It’s also important to note today is the day before school. My children have to deal with this news the day before school starts. That is evil. It is evil. There is no justice in what’s being done. Even for the people who are celebrating the fact that I’m removed, if there is any humanity in you at all, you should know that this is bigger than just me. There is a family who is being harmed today because of political attacks. This is a political hit job. It is nothing less than that. It should be seen for exactly what it is.

Speaker 8 (14:46):

What do you personally and professionally know about Andrew?

State Attorney Monique Worrell (14:52):

I know Andrew Bain personally. I think he’s a great guy. I’m not going to take any hits against him. This is the work of the Governor. The person who we should all be concerned about is the Governor. Elections have consequences. When the Governor was elected the first time by a narrow margin because of things that were really not significant, I don’t think anyone who voted for him then could have foreseen the attack on democracy that would have followed from his reign. But we are seeing it now. My conversation to all of you, in the 2024 election and then the governatorial election that will follow that, what are you going to do to protect democracy? What are you going to do?

I also want to point out that law enforcement has played a big role in giving the Governor the information that he is tasked for to support a suspension. Why? Well, I’ll tell you why. Because when I ran, I promised law enforcement accountability. Since I have become state attorney, we prosecuted Jonathan Mills, a serial terrorist on the Parramore community. He went to jail under my administration. The Florida Order of Police was pissed about it. They came to court to support him.

There is another officer whose case will undoubtedly be dropped now, Bruce Stoke, because he shot an unarmed man. I promised police accountability and on that I delivered. That is the reason that law enforcement galvanized behind the Governor’s undemocratic attack and removal of me from office.

You need to be asking the questions media. You need to be holding these individuals accountable to find out what happens to those cases now. What happens to someone watching to ensure that our communities are safe from law enforcement officers who themselves violate the law? What happens to make sure that law enforcement officers are held accountable? What happens to Brady and informing the community about those officers who have done things that put their credibility in question?

Listen, I’m not speaking out against law enforcement as a whole, but I am telling you that, as in any profession, there are bad actors. The difference with law enforcement is that they have covered it up. Systemically, they have covered it up. I have uncovered just the tip of the iceberg. We have taken action against that. That is why my deputy-in-chief who was over officer-involved critical incidents was terminated. That’s why.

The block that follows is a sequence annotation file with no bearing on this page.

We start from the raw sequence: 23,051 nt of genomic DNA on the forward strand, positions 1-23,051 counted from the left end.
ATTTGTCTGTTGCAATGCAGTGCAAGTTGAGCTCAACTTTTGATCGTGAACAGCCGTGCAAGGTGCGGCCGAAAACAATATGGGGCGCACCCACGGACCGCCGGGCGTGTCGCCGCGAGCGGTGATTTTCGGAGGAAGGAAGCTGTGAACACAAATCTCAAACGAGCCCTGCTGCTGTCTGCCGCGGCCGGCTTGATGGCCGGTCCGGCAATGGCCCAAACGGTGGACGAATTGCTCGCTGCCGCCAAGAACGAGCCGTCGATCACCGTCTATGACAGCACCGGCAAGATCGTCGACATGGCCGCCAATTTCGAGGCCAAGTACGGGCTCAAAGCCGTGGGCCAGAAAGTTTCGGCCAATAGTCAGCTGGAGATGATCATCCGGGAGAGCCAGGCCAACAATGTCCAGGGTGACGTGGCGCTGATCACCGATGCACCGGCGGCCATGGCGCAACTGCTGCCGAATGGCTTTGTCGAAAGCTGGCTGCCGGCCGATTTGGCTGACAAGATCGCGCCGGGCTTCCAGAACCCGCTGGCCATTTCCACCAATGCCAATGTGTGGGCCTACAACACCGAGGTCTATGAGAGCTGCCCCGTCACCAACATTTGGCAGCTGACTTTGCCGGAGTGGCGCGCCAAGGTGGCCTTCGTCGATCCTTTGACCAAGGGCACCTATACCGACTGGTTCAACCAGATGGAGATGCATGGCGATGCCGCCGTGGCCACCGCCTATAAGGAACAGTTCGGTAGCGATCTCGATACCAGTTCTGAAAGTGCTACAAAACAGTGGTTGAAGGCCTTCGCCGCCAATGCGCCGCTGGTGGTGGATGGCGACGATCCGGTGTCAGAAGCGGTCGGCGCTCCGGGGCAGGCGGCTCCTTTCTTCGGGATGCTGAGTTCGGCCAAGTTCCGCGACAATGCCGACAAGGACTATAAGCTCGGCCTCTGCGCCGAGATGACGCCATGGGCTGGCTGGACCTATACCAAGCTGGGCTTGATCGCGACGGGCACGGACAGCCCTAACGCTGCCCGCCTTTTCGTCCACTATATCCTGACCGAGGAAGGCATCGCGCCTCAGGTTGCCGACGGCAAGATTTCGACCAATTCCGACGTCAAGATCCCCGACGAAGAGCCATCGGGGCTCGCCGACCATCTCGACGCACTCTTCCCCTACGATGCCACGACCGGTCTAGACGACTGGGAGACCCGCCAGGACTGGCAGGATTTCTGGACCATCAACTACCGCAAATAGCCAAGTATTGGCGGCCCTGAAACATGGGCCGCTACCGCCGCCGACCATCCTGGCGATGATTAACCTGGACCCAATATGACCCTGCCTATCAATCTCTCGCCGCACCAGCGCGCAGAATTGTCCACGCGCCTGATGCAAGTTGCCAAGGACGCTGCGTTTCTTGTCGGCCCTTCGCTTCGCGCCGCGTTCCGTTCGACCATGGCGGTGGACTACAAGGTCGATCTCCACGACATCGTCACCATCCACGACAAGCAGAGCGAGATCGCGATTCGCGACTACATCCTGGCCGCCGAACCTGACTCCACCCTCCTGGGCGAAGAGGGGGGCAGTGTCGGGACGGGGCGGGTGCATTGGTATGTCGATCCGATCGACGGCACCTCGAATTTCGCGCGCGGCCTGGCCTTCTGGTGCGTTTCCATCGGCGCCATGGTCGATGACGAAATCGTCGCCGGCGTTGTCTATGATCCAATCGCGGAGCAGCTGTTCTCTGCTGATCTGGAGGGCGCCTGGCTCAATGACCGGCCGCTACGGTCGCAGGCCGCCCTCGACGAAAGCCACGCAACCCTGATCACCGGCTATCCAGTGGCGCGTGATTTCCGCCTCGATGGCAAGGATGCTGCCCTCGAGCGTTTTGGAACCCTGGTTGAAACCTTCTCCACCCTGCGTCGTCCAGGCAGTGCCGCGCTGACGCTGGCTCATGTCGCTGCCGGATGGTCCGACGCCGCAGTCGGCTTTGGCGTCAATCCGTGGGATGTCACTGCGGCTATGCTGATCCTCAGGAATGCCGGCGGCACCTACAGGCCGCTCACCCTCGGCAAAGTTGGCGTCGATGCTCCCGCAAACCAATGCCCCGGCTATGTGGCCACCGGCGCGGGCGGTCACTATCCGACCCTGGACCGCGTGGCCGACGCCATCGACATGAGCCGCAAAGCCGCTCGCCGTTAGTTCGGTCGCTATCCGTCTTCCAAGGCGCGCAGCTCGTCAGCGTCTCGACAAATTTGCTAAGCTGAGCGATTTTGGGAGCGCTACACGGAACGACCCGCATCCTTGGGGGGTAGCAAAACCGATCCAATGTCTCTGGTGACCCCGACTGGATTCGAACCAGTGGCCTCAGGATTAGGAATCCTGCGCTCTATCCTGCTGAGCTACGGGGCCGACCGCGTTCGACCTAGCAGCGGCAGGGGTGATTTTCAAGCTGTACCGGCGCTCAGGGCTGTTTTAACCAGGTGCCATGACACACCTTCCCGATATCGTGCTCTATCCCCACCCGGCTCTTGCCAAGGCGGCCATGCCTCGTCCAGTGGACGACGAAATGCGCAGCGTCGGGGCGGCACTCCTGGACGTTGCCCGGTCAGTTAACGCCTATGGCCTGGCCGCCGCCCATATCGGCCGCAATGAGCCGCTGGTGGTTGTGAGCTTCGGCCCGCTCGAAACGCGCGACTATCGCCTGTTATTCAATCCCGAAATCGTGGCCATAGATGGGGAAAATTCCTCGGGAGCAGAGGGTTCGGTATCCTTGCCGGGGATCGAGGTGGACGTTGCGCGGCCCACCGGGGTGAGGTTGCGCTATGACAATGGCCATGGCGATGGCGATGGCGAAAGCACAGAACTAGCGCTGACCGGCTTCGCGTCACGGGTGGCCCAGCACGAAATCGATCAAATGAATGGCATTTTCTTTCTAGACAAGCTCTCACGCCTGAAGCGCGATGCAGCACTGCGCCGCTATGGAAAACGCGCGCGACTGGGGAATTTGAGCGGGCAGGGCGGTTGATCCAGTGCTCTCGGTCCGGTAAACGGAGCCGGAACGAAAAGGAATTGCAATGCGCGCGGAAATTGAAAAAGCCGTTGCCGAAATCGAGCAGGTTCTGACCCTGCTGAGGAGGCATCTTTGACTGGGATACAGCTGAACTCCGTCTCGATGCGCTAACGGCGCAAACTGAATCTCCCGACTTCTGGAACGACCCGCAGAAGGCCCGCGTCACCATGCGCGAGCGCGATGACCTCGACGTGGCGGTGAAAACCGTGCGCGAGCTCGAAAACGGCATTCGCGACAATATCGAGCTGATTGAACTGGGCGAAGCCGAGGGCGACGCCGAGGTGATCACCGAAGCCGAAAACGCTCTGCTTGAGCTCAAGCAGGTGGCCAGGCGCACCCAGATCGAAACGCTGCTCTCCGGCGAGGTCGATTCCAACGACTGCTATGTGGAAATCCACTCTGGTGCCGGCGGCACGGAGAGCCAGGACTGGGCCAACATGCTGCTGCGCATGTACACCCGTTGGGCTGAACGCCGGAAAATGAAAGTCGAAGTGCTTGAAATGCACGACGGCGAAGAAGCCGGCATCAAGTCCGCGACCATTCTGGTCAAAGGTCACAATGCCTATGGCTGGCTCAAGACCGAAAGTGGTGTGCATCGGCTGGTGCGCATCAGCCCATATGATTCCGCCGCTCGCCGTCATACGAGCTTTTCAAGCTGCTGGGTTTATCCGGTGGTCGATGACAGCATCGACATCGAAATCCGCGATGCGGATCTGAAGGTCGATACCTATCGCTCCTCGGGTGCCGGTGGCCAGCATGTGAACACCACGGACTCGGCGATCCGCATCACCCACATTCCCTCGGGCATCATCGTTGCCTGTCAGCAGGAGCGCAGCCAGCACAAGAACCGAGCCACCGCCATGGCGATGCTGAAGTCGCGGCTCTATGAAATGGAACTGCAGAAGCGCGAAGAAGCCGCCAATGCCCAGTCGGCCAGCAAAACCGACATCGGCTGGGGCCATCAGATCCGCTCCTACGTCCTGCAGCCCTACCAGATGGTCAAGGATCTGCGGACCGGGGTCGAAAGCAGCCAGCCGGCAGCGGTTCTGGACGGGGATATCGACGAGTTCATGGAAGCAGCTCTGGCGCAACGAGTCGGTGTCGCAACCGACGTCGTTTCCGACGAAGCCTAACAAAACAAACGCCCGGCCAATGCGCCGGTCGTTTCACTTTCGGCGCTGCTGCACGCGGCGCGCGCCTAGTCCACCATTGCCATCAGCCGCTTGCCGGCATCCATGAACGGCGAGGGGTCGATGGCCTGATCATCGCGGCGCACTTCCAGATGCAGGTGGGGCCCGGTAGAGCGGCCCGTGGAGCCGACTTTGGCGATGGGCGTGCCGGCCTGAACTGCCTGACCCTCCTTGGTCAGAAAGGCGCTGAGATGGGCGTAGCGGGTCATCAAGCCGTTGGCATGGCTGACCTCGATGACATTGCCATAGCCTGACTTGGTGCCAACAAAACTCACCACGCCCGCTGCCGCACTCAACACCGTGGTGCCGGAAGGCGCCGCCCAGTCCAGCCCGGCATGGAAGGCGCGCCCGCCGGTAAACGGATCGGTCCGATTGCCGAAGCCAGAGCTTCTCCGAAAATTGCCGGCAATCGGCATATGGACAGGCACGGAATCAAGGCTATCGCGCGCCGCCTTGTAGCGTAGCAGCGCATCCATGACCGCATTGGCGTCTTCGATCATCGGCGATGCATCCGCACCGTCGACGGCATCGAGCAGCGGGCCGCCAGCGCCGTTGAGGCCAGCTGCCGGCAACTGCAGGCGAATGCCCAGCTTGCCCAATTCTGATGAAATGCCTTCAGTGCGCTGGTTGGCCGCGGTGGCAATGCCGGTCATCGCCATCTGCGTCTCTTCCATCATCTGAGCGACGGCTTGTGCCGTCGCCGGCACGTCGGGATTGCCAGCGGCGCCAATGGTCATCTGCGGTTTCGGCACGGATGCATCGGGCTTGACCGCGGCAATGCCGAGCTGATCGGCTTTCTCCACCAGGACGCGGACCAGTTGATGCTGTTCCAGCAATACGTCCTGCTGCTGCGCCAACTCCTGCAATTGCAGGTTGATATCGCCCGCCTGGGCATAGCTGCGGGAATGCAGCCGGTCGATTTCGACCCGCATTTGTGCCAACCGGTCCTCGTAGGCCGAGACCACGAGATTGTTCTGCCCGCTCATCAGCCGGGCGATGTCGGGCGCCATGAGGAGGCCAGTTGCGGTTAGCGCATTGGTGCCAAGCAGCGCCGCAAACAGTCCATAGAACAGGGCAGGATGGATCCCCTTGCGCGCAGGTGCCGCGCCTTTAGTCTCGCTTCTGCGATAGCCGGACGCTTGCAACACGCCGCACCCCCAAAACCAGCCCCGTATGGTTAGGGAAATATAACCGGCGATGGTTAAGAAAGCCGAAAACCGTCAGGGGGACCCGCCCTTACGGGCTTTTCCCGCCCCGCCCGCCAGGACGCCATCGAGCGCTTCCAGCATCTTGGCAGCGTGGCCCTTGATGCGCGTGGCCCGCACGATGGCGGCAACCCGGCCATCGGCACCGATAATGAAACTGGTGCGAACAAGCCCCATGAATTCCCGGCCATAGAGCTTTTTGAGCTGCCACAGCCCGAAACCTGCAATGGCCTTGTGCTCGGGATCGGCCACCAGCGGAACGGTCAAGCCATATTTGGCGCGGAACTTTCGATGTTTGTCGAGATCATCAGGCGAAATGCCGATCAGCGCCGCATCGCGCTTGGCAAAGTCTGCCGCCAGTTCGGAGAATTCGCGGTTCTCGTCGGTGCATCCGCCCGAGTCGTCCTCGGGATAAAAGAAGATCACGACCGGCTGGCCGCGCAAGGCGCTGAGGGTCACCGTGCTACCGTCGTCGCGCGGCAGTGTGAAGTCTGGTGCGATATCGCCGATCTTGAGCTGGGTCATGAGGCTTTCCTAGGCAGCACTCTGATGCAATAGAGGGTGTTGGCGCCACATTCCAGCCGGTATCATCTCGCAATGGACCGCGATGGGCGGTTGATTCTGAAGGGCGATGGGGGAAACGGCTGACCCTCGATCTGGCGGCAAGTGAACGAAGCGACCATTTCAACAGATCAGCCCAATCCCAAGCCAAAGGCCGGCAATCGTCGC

Speaker 12 (17:45):

You talked about cases moving over there. How does this procedurally affect cases? Are we going to possibly see delays, any insight on that?

State Attorney Monique Worrell (17:53):

Yeah, ask the Governor. He should have all the answers on that.

Speaker 13 (17:56):

[inaudible 00:17:57] earlier this week [inaudible 00:18:01] cases [inaudible 00:18:01] trial [inaudible 00:18:04] impossible?

State Attorney Monique Worrell (18:04):

No. Here’s how pretrial detention works. First, law enforcement, if you read the statute, is tasked with notifying the state of any information that would justify a pretrial detention. It does not take place at initial appearance. That never happened in this case. There was no notification from law enforcement. As I said, pretrial detention is something that is used in very rare circumstances, not for someone who’s on probation for trespassing.

We’ve got to call it what it is. If you look around to other circuits outside of this one or look around to what happens once the normal course of business is happening after my removal, you will see that pretrial detention is not a thing that happens frequently. It happens in rare circumstances. That is not a reason to remove someone. That is prosecutorial discretion.

All right, guys, thank you so much for coming.

Speaker 3 (19:04):

Thank you.

State Attorney Monique Worrell (19:05):

Continue to look for me. I will continue to fight.